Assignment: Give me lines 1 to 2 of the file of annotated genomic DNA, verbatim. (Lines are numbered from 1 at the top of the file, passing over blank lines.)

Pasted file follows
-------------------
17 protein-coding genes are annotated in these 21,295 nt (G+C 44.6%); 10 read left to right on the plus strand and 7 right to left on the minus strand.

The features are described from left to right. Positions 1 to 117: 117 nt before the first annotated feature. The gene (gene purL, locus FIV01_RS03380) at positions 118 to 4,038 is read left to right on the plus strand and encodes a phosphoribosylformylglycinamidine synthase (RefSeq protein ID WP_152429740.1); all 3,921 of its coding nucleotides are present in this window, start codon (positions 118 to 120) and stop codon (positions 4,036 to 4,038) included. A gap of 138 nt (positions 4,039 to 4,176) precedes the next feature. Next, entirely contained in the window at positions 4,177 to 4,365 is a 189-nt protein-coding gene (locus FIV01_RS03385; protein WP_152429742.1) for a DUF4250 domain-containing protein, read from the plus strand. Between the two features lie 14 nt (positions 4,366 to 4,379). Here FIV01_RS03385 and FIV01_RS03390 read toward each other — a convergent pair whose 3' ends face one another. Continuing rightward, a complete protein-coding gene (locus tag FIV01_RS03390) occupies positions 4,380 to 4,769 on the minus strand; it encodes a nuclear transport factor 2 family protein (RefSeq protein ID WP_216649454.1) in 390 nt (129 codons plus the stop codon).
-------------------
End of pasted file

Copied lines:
17 protein-coding genes are annotated in these 21,295 nt (G+C 44.6%); 10 read left to right on the plus strand and 7 right to left on the minus strand.

The features are described from left to right. Positions 1 to 117: 117 nt before the first annotated feature. The gene (gene purL, locus FIV01_RS03380) at positions 118 to 4,038 is read left to right on the plus strand and encodes a phosphoribosylformylglycinamidine synthase (RefSeq protein ID WP_152429740.1); all 3,921 of its coding nucleotides are present in this window, start codon (positions 118 to 120) and stop codon (positions 4,036 to 4,038) included. A gap of 138 nt (positions 4,039 to 4,176) precedes the next feature. Next, entirely contained in the window at positions 4,177 to 4,365 is a 189-nt protein-coding gene (locus FIV01_RS03385; protein WP_152429742.1) for a DUF4250 domain-containing protein, read from the plus strand. Between the two features lie 14 nt (positions 4,366 to 4,379). Here FIV01_RS03385 and FIV01_RS03390 read toward each other — a convergent pair whose 3' ends face one another. Continuing rightward, a complete protein-coding gene (locus tag FIV01_RS03390) occupies positions 4,380 to 4,769 on the minus strand; it encodes a nuclear transport factor 2 family protein (RefSeq protein ID WP_216649454.1) in 390 nt (129 codons plus the stop codon).